Aaron D. Williams, Escaping Aawful Land, at SPACES
Aaron Williams’ “Escaping Aawful Land” is a multimedia exhibition made in collaboration with Toby Griffits, Tony Yanick, Marco Kazandejeiff, Eleanor Jergens, and Wayne Smith III, on view in Toby’s Vault at SPACES through March 1. Williams’ alias is Aawful—a moniker encompassing that which is both awe-inspiring and horrible—Aaron. Williams describes it as a contranym, a word that references both the awe-inspiring (even sublime) and horrible aspects of human existence. It references a truth that humans eventually come to terms with on our existential quest on this planet: we have the powerful capacity to create and destroy, love and hate, experience the poignant beauty around us, even with the tools and spectacles of late capitalism work to colonize our minds.
Williams’ installation is a features a contemporary flat-screen television featuring a mustached white man in dark glassed, who is dressed in seemingly pixelated suit and hat, and is evocative of slickness of 1980s MTV, when VJs (video jockeys) introduced videos, interviewed musicians, and interacted with MTV news anchors. Like typical sports anchors now, they were sometimes seated behind desks and flashy graphics were screened behind them. The white man drones on, as images of a basketball, a fiery animation, and—eventually, a young Black man’s head turning inside out, eyes seeming to jump from skull, then fading back to pixel, emerges on the screen to his left.
On either side of the central television are two older, boxy ones with images of the same young man, worry lines at his furrowed brow, alternating with images of a sports cap with “faith” and a basketball with “anxiety is hard” “slogans” printed on them, both objects of masculine dreams. These iconic symbols appear on the lower-tech monitors, which sometimes depict a vintage television screen with images, or as props for the anxiety-labelled sports swag, which are printed with the reality of existence for the man on screen, such as “faith” and “anxiety is hard.”
The multiple screens and the images of old televisions being screened make for a layering of tropes and realities around Black masculinity and avenues to success. Here, the mythic dream of wealth, power, and stardom through professional sports is layered with anxiety, as LeBron James stardom is rare—it is, in fact, a spectacle that covers a more important truth that Black men are more likely to be imprisoned due to structural racism than they are to become LeBron James 2.0. Statistically, Black men in the U.S. make up 35% of the imprisoned population, yet they make up only 13% of the population. White men, in contrast, make up 30% of the imprisoned, and are about 60% of the U.S. population.  This stat alone would raise anxiety in anyone, but add instances of police violence, the disproportionate number of Black men killed by guns (those of the police, or of members of their families and communities), and the “hidden racism” embedded at every level of American society, and daily life may be a fight for not only sanity, but for survival; existence.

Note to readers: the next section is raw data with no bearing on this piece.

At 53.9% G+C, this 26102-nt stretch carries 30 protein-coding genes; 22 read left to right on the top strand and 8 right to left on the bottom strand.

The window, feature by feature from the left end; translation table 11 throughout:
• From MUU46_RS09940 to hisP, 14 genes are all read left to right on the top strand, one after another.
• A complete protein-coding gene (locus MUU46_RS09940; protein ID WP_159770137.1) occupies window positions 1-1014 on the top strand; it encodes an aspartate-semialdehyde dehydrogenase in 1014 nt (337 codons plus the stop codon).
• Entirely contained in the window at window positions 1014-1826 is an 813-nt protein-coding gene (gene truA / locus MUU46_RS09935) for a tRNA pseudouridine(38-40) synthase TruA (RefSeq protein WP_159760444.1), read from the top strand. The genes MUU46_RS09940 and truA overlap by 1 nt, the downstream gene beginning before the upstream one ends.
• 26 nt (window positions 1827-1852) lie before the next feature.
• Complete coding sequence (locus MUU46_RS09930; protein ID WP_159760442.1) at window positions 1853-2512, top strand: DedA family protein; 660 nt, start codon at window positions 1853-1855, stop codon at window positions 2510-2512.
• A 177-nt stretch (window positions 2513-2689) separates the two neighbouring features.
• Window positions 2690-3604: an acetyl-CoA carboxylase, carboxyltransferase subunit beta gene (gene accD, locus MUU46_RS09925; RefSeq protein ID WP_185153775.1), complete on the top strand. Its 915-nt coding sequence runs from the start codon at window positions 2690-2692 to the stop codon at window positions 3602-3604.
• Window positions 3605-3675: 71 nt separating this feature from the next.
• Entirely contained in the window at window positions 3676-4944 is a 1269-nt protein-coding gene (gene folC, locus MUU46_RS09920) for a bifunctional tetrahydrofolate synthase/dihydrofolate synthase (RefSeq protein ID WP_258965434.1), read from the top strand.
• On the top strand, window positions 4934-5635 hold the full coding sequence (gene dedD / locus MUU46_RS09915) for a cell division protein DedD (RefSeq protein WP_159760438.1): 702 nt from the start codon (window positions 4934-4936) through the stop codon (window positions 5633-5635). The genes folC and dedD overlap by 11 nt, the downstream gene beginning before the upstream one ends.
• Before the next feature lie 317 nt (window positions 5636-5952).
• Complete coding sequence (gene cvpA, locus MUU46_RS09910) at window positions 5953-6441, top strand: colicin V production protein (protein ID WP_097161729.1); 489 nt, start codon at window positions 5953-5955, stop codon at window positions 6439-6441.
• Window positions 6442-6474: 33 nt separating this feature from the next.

While Williams’ installation is specific to his unique embodied experience on this planet, the ethos of “Escaping Aawful Land” is of the struggling resilience at the core of human existence in 2024. There’s universal truth to the work, particularly for those of us navigating life in the margins. It is one of resilience through centuries of racism, misogyny, and lies wrought by white European imperialism and capitalism, all of these realities unveiling during the global pandemic and the American, European, and Russian political trajectories toward unfreedom that we are witnessing contemporarily.
Despite these calamities, art saves, reveals, destroys, flourishes, and allows us to learn while failing. We create to destroy, and to heal. This is what Williams—with help from his friends, is doing in “Escaping Aawful Land.”
Aaron D. Williams, Escaping Aawful Land
Through March 1, 2024
2900 Detroit Avenue
Cleveland, Ohio 44113
 According to Vera, “The black imprisonment rate at the end of 2018 was nearly twice the rate among Hispanics (797 per 100,000) and more than five times the rate among whites (268 per 100,000). Black men are especially likely to be imprisoned. There were 2,272 inmates per 100,000 black men in 2018, compared with 1,018 inmates per 100,000 Hispanic men and 392 inmates per 100,000 white men. The rate was even higher among black men in certain age groups: Among those ages 35 to 39, for example, about one-in-twenty black men were in state or federal prison in 2018.” https://www.vera.org/ending-mass-incarceration/criminalization-racial-disparities?ms=awar_comm_all_grant_BS22_ctr_M1&utm_source=grant&utm_medium=awar&utm_campaign=all_M1&gclid=CjwKCAiAq4KuBhA6EiwArMAw1Pb4HVq3SBEUCAvGy8Wpchnl6Zlfg8ZiwRCTklxBtZBzPyYC-R89ihoCKdIQAvD_BwE (accessed January 5, 2024).